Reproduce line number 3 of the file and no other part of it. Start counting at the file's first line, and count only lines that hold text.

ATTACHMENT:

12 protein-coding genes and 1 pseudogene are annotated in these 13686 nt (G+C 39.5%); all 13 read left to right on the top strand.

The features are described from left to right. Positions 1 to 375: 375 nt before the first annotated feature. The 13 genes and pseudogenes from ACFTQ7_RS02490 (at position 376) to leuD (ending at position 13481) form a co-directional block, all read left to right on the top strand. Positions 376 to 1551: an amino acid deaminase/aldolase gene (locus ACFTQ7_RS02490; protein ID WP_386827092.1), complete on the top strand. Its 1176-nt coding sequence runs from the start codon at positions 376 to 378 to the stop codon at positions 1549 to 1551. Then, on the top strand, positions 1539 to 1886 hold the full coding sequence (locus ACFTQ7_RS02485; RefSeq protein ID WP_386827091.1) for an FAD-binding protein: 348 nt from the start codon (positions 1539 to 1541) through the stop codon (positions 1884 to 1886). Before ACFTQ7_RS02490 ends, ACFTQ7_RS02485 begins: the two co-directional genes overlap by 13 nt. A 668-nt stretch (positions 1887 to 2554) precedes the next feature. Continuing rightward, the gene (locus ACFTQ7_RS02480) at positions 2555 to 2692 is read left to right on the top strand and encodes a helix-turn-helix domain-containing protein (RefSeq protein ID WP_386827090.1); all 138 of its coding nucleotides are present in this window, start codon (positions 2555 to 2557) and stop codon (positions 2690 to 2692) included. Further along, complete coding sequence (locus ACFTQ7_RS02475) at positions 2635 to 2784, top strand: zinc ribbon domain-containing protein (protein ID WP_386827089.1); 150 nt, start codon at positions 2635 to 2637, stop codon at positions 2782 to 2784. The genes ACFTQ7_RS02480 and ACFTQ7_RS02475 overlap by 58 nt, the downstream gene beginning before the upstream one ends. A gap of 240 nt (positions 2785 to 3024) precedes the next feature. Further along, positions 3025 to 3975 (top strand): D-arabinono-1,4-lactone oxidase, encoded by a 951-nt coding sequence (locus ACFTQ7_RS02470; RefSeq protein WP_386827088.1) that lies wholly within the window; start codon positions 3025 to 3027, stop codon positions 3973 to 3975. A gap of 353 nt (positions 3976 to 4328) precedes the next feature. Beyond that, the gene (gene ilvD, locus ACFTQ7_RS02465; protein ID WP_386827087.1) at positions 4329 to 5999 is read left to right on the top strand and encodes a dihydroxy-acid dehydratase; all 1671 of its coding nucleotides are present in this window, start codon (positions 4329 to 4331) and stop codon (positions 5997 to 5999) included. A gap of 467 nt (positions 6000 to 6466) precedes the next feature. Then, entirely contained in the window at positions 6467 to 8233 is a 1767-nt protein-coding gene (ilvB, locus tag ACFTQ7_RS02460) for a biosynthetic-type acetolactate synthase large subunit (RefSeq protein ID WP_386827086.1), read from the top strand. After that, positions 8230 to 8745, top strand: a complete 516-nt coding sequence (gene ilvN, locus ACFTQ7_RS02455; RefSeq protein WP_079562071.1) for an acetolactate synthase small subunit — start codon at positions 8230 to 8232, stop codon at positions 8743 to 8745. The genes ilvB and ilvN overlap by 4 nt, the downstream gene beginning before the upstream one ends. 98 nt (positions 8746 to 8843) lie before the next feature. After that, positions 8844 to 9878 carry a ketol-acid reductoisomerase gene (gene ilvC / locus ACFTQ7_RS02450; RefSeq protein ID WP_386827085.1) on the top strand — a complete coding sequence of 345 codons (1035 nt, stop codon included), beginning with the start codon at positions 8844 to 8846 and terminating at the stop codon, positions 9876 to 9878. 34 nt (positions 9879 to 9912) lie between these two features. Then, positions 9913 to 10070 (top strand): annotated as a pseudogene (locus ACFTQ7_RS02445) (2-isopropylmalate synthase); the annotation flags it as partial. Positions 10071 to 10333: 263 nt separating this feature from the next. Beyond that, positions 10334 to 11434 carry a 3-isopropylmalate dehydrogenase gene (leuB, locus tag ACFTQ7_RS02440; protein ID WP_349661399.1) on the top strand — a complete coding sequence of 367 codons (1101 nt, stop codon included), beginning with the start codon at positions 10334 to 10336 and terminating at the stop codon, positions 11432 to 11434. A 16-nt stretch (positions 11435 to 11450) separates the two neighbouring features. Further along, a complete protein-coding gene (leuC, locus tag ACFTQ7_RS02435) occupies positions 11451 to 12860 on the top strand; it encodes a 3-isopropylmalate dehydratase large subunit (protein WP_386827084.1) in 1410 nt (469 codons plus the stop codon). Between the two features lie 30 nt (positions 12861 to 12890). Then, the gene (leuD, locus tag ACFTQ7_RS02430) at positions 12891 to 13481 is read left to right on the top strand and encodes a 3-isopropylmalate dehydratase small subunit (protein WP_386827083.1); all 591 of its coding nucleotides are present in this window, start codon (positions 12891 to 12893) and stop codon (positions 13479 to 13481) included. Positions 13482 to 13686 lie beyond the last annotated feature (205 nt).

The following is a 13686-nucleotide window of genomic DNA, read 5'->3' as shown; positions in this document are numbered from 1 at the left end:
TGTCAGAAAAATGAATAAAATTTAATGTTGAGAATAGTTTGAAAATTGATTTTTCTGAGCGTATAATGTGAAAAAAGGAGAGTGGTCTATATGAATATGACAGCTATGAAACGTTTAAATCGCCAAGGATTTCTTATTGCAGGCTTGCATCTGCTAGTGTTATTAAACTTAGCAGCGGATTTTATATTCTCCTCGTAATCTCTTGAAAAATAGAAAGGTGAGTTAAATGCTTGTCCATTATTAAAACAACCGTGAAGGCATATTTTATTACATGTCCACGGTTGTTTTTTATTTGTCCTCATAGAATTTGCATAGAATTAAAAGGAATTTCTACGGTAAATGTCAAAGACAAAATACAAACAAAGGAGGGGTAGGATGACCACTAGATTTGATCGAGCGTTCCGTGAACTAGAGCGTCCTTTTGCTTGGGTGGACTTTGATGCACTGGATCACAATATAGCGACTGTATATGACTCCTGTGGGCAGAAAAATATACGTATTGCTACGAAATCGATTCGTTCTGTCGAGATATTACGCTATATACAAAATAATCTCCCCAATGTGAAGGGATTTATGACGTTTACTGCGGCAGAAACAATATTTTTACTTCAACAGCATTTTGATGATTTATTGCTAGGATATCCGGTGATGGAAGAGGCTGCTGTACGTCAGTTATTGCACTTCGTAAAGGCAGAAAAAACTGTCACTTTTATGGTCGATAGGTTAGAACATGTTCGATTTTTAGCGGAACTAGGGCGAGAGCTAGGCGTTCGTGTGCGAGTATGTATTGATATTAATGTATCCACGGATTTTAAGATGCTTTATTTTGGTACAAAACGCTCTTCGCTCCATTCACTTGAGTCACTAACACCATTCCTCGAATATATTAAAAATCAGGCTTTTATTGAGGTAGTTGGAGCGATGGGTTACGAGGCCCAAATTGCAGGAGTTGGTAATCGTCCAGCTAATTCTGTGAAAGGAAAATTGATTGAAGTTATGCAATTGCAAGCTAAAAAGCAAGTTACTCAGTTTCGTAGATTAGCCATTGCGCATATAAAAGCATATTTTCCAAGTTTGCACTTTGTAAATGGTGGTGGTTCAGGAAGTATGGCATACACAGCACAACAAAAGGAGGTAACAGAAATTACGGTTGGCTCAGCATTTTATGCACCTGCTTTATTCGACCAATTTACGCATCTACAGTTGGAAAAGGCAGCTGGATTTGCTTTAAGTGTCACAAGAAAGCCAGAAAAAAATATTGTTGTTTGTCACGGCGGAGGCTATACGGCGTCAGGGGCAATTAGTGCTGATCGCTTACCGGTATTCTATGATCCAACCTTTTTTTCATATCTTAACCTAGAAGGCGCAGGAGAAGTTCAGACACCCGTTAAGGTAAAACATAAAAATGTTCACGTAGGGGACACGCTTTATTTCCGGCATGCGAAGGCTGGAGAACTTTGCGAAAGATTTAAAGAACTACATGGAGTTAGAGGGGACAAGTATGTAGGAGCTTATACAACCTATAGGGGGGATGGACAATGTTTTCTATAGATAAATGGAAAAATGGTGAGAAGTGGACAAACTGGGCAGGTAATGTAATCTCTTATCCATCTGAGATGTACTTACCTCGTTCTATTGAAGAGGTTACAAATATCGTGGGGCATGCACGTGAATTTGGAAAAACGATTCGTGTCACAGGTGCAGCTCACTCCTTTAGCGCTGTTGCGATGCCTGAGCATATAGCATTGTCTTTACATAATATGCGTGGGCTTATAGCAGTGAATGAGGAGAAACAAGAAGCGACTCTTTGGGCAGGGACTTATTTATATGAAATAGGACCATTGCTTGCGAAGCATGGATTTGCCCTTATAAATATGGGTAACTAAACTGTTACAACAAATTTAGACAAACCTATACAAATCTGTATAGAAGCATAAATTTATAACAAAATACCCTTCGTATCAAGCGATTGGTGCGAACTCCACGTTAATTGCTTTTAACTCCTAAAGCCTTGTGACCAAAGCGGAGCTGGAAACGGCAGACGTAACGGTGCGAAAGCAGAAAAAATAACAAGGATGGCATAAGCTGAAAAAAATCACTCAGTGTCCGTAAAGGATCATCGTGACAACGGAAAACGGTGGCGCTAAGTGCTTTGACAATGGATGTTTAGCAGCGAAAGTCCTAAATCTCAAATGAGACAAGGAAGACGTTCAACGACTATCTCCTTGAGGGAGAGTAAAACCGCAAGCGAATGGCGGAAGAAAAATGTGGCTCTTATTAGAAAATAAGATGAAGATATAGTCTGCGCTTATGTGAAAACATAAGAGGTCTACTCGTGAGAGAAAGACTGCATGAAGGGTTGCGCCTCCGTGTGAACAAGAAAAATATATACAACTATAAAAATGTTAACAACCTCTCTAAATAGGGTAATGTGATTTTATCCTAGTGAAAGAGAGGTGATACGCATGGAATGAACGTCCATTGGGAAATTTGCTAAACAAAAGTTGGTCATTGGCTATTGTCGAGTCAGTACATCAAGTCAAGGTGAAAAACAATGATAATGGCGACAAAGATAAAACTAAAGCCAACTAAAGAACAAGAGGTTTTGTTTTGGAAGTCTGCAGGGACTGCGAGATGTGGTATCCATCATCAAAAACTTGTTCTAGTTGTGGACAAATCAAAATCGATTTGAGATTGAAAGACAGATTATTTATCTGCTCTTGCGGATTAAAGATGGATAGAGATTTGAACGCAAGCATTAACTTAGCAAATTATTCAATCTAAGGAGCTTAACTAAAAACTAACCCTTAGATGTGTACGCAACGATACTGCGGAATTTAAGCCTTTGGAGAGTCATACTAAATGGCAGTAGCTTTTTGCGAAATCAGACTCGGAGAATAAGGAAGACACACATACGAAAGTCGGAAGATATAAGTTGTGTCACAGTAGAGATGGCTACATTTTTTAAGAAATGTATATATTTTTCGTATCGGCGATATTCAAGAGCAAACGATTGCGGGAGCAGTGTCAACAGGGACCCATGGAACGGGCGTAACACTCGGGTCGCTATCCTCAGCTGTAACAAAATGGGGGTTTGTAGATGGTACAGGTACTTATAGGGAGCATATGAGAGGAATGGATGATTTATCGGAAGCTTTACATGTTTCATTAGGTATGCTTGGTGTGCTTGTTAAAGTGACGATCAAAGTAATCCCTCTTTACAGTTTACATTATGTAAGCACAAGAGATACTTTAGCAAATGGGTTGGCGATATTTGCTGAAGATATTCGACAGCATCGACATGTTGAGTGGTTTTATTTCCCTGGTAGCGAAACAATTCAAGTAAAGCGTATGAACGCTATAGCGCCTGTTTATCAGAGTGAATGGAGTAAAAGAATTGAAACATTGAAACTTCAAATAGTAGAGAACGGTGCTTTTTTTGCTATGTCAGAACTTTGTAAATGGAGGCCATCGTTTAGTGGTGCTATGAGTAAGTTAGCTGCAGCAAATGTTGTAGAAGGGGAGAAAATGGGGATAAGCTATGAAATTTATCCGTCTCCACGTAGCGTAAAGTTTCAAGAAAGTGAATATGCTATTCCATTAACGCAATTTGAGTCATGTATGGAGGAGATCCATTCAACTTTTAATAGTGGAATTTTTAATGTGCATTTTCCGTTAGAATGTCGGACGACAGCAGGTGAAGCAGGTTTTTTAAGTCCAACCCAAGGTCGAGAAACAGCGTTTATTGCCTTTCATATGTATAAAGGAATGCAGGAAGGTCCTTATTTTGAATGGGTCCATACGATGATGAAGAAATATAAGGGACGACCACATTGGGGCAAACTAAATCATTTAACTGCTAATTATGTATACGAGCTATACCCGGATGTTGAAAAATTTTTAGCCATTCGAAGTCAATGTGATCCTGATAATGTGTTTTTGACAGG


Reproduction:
The following is a 13686-nucleotide window of genomic DNA, read 5'->3' as shown; positions in this document are numbered from 1 at the left end: